Common Sense Can Win the Day with Bipartisan Repeal of CLASS

Published: Feb 3, 2012

Author: Array

This week, the House of Representatives moved further towards repealing the largest gimmick in President Obama’s health care law, the Community Living Assistance Services and Supports (CLASS) Program. CLASS was billed as a program that would help disabled individuals pay for long-term care services.

In typical government fashion, the measure was rushed through without any substantive effort to examine its consequences, resulting in a population in need being misled to believe that their health care problems would be solved.

It turns out that CLASS was so badly designed that the individuals most likely to need long-term care would disproportionately sign up. Since the law also limited premiums, actuarial experts concluded CLASS was unsustainable and would lead to a massive taxpayer bailout.

While the administration publicly lauded the CLASS Program, the entities responsible for its implementation were bracing for what they already knew was a bureaucratic disaster waiting to happen.

The chief actuary at the Centers for Medicare and Medicaid Services (CMS), Richard Foster, sent an email to Health and Human Services (HHS) staff 10 months before the president’s health law passed warning that “[t]he program is intended to be ‘actuarially sound,’ but at first glance this goal may be impossible.”

Eight months before passage of the health law, Foster wrote to the director of the CMS Office of Legislation and the CMS deputy administrator, stating “[t]hirty-six years of actuarial experience lead me to believe that this program would collapse in short order and require significant Federal subsidies to continue.”

Five months before the passage of the health law, William Marton, an employee in the HHS Office of the Assistant Secretary for Planning and Evaluation, wrote in an internal email that CLASS “[s]eems like a recipe for disaster.”

These warnings were ignored by the administration.

For instance, Richard Frank, the assistant secretary in planning and evaluation, told a public gathering at the Kaiser Foundation on October 20, 2009 that “we’re entirely persuaded that reasonable premiums, solid participation rates, and financial solvency over the 75-year period can be maintained.” To date, there is no evidence to support Mr. Frank’s claim.

Why did the administration decide to bundle the fiscally irresponsible CLASS program into the health care law? For the simple reason that doing so made the law appear less costly. CLASS improved the 10-year budget estimate of the law because the government collects premiums for five years before the program pays any benefits. Everyone knew that CLASS would significantly add to the deficit outside the 10-year budget window.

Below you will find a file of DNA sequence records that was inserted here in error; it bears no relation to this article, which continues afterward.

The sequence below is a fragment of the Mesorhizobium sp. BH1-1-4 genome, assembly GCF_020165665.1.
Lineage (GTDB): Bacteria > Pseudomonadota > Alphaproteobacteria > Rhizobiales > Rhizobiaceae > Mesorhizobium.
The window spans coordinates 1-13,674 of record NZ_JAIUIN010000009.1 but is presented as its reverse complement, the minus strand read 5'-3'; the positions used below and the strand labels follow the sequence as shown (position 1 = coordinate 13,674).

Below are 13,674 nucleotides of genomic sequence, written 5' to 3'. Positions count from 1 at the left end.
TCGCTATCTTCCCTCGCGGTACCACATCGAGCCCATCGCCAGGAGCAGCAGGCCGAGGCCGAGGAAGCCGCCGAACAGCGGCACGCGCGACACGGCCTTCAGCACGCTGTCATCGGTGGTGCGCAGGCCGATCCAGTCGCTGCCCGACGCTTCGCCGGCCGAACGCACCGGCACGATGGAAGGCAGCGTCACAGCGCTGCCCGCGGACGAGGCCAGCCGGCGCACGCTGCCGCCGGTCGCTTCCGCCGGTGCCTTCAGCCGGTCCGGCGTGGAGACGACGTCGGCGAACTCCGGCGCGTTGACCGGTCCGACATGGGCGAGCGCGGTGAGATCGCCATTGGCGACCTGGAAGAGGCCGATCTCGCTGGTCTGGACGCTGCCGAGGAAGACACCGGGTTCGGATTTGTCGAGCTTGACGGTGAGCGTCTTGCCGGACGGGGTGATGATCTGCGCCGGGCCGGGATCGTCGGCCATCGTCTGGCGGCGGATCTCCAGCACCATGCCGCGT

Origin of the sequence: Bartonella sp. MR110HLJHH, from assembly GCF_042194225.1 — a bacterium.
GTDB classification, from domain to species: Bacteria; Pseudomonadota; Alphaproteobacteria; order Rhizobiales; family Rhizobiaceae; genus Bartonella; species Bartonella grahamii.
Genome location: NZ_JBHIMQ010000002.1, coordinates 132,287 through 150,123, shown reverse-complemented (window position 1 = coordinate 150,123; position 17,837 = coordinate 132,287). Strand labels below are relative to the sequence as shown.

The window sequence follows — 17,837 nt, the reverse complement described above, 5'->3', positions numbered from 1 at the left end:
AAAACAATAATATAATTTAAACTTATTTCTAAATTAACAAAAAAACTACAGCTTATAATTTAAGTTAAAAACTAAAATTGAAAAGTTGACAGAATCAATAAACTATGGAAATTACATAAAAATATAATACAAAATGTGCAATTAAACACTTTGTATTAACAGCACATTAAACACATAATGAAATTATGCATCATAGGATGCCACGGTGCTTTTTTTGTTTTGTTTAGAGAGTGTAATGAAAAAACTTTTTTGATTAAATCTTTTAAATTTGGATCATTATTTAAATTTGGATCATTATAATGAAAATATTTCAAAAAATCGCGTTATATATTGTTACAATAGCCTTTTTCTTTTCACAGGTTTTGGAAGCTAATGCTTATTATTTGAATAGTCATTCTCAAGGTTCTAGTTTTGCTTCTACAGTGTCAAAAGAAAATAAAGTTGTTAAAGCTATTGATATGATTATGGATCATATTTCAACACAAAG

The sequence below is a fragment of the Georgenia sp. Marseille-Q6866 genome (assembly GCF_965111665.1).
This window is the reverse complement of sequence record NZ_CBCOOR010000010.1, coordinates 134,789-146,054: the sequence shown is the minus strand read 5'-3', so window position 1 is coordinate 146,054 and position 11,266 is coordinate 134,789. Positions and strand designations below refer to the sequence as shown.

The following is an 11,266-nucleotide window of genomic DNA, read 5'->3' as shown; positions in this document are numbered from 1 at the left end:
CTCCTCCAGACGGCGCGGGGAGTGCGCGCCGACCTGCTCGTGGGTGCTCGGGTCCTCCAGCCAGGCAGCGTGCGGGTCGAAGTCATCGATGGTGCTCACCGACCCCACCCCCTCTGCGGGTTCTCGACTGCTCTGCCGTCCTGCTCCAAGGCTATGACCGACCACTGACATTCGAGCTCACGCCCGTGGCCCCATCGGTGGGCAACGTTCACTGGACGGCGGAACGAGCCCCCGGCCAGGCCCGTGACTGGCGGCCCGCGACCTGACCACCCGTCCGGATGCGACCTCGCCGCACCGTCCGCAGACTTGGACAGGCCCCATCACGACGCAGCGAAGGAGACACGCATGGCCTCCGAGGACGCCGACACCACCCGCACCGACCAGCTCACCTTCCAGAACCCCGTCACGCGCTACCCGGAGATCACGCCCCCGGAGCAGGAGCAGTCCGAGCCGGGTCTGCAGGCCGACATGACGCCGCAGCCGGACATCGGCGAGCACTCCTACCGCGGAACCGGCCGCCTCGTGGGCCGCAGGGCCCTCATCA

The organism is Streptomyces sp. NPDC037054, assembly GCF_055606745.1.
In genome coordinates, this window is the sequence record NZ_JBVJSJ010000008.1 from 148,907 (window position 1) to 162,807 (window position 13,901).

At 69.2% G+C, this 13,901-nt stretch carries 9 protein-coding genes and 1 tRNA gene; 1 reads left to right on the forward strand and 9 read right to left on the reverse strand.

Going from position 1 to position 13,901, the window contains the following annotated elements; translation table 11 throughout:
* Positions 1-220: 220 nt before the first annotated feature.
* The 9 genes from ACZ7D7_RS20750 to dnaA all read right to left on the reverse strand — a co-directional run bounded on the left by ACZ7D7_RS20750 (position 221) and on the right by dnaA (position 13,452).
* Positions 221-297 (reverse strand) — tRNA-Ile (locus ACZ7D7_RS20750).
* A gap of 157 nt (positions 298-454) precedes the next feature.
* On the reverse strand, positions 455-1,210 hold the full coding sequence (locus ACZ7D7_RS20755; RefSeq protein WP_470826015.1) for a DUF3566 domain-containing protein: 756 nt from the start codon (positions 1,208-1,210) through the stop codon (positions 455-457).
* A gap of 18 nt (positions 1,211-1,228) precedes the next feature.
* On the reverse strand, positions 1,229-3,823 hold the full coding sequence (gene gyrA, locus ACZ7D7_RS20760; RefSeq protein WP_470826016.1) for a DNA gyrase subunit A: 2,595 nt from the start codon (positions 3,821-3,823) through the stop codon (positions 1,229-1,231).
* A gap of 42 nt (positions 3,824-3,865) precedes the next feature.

About a year after the president’s health care law passed Congress, HHS Secretary Kathy Sebelius expressed concerns about CLASS for the first time. In March 2011 she testified that “[CLASS] was unsustainable as the legislation was crafted.” Sebelius continued that she “was given considerable flexibility and we are in the process of making, I think, the changes that will meet the criteria outlined in the law, which is, that it be sustainable without taxpayer support.”

In October, after Republican members of the House and Senate issued numerous reports and letters explaining that Sebelius lacked this authority, the Obama administration announced that it was shuttering CLASS. The HHS CLASS report released in October admitted that Secretary Sebelius did not have the legal authority to change the CLASS framework. The report also indicated that even if the secretary had the authority to make many of the changes she suggested, there was still a high probability that the program would have failed.

A considerable amount of time and money could have been saved if the administration asked what was legal before it asked what changes could theoretically make CLASS solvent. Of course, this whole CLASS fiasco would have been avoided if the president and Democrats in Congress were truthful about the real cost of the health care law in the first place.

While the administration’s decision to halt the implementation of the CLASS program is a welcome development, Congress must now take steps to repeal it. If we fail to act, America’s taxpayers will face two dangers. The first is that the courts will compel the bureaucracy to restart the program. The second is that this administration or a future administration will decide to throw fiscal caution to the wind and implement the program, paving the way for a taxpayer bailout.

Given that the administration has admitted CLASS is a failure and a significant risk to both taxpayers and potential beneficiaries, there is indeed bipartisan support for its repeal. We must take advantage of this opportunity. There are many different ideas on how to best implement health care reform; we should all agree that CLASS isn’t it.